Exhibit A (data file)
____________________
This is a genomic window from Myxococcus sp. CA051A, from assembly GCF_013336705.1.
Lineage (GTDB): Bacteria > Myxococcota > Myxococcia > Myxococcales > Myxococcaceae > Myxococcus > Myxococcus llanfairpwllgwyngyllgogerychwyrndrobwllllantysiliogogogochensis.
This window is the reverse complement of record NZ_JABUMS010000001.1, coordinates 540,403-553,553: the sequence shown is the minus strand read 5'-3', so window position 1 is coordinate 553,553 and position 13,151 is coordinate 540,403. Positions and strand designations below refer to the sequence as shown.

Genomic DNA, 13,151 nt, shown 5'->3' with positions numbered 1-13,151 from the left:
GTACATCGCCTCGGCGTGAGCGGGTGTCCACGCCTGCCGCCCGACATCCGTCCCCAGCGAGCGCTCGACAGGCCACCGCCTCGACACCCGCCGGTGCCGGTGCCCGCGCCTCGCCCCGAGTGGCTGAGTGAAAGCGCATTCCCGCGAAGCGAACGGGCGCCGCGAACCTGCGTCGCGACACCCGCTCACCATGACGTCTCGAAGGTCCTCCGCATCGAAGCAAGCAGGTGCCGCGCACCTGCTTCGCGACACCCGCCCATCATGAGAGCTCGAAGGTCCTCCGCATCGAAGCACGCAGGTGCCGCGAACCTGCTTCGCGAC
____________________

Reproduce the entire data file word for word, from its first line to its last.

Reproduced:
This is a genomic window from Myxococcus sp. CA051A, from assembly GCF_013336705.1.
Lineage (GTDB): Bacteria > Myxococcota > Myxococcia > Myxococcales > Myxococcaceae > Myxococcus > Myxococcus llanfairpwllgwyngyllgogerychwyrndrobwllllantysiliogogogochensis.
This window is the reverse complement of record NZ_JABUMS010000001.1, coordinates 540,403-553,553: the sequence shown is the minus strand read 5'-3', so window position 1 is coordinate 553,553 and position 13,151 is coordinate 540,403. Positions and strand designations below refer to the sequence as shown.

Genomic DNA, 13,151 nt, shown 5'->3' with positions numbered 1-13,151 from the left:
GTACATCGCCTCGGCGTGAGCGGGTGTCCACGCCTGCCGCCCGACATCCGTCCCCAGCGAGCGCTCGACAGGCCACCGCCTCGACACCCGCCGGTGCCGGTGCCCGCGCCTCGCCCCGAGTGGCTGAGTGAAAGCGCATTCCCGCGAAGCGAACGGGCGCCGCGAACCTGCGTCGCGACACCCGCTCACCATGACGTCTCGAAGGTCCTCCGCATCGAAGCAAGCAGGTGCCGCGCACCTGCTTCGCGACACCCGCCCATCATGAGAGCTCGAAGGTCCTCCGCATCGAAGCACGCAGGTGCCGCGAACCTGCTTCGCGAC